There was powerful underlying popularity of the monarchy
· Penruddocks (1655) ‘damp squid’ and Booths rising (called for free elections and return to traditional rule not necessarily the return of the monarchy) (1658) however they were small and unsuccessful, easily supressed by Lambert.
· ‘Basilikae Doron’ collected sayings of Charles I was reprinted, martyred. Cult of Charles/Monarchy.
Drift back to monarchical style of government during the 1650s.
· The establishment of the Protectorate in 1653, single head of state unlike the commonwealth.
· Offer of the crown in the Humble Petition and advice in 1657.
· Succession to Richard Cromwell.
However in 1658 on Oliver Cromwell’s death, there was widespread public support for Richard Cromwell’s Protectorate Clarendon: ‘the King’s condition never appeared so hopeless [or] so desperate’. Addresses of congratulation flooded in. Thus it can be concluded that the short term factors had more of an impact.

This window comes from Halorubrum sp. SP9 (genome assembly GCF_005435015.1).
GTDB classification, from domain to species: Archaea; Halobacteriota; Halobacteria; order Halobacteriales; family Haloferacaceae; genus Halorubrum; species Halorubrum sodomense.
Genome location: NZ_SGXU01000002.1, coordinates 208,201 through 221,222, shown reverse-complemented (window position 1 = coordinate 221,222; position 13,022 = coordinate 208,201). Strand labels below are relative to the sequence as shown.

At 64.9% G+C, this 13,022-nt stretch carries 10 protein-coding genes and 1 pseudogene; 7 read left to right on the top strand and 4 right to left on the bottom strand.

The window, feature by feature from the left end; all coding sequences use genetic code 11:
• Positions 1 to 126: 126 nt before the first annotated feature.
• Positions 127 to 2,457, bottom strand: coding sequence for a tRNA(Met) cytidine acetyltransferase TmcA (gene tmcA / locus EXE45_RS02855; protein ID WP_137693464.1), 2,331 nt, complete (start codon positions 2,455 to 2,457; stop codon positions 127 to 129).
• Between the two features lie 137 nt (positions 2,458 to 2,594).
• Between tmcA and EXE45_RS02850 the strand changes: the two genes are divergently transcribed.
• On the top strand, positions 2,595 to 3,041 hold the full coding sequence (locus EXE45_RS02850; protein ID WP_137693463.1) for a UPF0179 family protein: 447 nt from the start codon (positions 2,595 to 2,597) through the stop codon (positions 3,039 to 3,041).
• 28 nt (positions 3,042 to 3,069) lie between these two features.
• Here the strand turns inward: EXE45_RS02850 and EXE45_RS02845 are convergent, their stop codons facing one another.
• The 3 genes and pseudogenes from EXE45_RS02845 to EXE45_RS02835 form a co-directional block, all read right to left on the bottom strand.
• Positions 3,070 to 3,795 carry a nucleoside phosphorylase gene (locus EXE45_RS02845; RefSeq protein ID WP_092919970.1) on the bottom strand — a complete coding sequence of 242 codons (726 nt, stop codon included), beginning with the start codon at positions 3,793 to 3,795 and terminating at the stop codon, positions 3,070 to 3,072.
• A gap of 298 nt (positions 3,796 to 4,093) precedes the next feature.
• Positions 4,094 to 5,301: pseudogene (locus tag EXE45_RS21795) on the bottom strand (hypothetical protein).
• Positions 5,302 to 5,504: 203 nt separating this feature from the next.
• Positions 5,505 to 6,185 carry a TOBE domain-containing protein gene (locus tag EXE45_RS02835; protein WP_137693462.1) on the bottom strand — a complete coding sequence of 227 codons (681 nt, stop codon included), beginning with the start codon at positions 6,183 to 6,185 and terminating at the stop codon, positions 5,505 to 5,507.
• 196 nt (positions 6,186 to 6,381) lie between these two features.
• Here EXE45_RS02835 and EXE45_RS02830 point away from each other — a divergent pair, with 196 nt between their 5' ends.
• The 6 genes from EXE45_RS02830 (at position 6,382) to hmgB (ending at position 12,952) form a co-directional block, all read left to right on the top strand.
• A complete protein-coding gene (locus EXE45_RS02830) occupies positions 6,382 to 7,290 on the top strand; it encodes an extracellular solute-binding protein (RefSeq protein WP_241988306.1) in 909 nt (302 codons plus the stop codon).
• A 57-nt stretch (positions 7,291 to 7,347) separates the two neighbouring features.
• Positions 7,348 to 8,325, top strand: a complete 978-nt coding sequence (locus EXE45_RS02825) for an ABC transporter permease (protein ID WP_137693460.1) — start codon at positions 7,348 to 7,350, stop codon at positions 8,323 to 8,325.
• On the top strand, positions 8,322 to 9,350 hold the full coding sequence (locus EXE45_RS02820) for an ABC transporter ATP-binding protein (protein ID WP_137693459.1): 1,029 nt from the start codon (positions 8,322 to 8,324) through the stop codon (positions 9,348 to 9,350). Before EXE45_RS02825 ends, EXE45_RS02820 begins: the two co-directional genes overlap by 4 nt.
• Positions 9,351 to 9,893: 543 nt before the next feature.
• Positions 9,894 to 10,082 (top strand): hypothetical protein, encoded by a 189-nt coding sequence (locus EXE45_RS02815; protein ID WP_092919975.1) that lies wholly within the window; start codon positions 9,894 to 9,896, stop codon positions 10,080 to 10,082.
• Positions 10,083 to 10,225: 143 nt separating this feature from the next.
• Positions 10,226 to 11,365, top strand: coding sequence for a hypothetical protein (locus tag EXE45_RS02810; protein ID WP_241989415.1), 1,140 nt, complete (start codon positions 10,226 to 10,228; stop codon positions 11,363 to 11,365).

· Harris: ‘The English were finally put out of their misery by General Monck’
· Catalysed and oversaw the declaration of Breda. Gave Parliament power in the religious settlement and over land redistribution, thus pleasing parliament. Also satisfied the material concerns of the army: there was to be a general pardon for actions carried out under orders; arrears of pay were to be fully met; religious toleration for moderate sectarians was to be guaranteed. Thus was seen as a reasonable settlement for both the Army and Parliament.
· Called for the dismissal of the Rump and reinstating the purged MP’s. Creating a more conservative and moderate parliament infiltrated with royalists, thus providing the perfect conditions for restoration. Decisive action to manipulate the system labelled a ‘major step towards restoration’
· His support stemmed from desire to restore civilian authority; and therefore as a ‘man of the people’. Not seen as being self-interested: offered the crown but had…